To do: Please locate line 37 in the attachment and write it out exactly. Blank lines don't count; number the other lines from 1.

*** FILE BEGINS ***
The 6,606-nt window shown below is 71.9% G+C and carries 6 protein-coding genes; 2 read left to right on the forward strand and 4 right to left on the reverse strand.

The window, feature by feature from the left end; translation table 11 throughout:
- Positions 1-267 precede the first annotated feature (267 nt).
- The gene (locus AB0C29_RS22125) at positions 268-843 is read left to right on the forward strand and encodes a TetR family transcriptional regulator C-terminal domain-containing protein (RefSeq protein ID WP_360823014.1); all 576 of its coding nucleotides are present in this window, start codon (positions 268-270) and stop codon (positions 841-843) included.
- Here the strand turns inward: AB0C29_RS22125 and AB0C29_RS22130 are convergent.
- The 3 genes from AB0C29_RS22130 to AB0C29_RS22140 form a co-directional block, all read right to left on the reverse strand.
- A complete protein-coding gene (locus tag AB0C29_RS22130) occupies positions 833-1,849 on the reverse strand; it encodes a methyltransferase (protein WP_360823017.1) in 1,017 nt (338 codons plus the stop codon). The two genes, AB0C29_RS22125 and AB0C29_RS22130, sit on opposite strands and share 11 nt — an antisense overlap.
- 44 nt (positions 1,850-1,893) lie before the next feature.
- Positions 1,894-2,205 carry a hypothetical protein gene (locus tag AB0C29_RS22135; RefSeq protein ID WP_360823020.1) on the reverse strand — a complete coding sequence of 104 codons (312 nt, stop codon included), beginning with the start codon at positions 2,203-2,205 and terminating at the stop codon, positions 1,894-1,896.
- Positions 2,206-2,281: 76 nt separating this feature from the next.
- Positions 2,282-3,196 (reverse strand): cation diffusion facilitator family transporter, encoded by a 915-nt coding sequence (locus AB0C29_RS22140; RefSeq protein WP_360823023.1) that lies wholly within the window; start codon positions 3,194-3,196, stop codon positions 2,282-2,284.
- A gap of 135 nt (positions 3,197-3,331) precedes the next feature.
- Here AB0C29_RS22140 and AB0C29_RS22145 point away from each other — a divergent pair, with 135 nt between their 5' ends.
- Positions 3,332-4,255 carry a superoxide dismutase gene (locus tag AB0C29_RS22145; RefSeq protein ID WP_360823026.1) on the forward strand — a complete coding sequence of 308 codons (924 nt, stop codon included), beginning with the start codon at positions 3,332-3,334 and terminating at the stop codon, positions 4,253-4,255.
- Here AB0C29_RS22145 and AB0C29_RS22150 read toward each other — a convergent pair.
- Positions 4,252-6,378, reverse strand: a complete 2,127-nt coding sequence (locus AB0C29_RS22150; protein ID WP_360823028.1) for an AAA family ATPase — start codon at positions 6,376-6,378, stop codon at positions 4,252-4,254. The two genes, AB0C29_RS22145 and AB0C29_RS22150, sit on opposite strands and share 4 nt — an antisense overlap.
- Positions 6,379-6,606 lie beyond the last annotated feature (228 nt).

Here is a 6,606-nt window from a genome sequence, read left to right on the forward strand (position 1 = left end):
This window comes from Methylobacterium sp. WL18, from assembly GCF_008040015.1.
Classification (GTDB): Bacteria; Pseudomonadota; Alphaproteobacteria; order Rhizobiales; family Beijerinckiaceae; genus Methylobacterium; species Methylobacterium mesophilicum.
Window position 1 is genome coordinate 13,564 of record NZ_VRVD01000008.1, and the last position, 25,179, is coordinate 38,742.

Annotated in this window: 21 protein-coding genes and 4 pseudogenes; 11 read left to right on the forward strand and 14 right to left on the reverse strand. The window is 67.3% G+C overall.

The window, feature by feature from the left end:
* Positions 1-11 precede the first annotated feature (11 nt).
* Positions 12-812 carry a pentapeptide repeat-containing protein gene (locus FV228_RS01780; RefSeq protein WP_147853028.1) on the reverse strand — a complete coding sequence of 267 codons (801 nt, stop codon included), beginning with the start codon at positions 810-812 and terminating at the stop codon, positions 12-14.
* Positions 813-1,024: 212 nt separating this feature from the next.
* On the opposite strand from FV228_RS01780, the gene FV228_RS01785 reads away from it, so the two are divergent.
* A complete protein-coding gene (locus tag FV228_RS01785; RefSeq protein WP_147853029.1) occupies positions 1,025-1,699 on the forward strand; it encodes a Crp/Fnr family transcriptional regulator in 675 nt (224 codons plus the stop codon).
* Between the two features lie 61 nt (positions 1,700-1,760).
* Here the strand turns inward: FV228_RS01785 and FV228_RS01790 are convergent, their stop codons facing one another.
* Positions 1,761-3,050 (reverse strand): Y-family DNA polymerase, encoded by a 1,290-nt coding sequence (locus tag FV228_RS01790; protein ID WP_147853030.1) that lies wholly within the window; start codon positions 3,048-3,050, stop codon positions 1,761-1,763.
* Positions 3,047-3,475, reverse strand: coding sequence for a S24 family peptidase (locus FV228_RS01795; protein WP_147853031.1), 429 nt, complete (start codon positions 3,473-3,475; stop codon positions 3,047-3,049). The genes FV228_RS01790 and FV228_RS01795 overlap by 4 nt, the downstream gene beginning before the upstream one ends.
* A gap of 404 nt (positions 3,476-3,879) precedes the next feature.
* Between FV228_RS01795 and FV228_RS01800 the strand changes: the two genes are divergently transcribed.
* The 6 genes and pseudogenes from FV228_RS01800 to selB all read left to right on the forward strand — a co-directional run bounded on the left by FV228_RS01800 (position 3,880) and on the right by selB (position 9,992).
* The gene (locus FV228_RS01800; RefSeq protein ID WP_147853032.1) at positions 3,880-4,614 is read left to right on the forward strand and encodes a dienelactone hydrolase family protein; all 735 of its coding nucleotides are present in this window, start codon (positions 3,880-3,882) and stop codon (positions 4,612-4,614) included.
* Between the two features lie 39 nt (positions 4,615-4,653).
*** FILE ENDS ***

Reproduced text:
* Between the two features lie 39 nt (positions 4,615-4,653).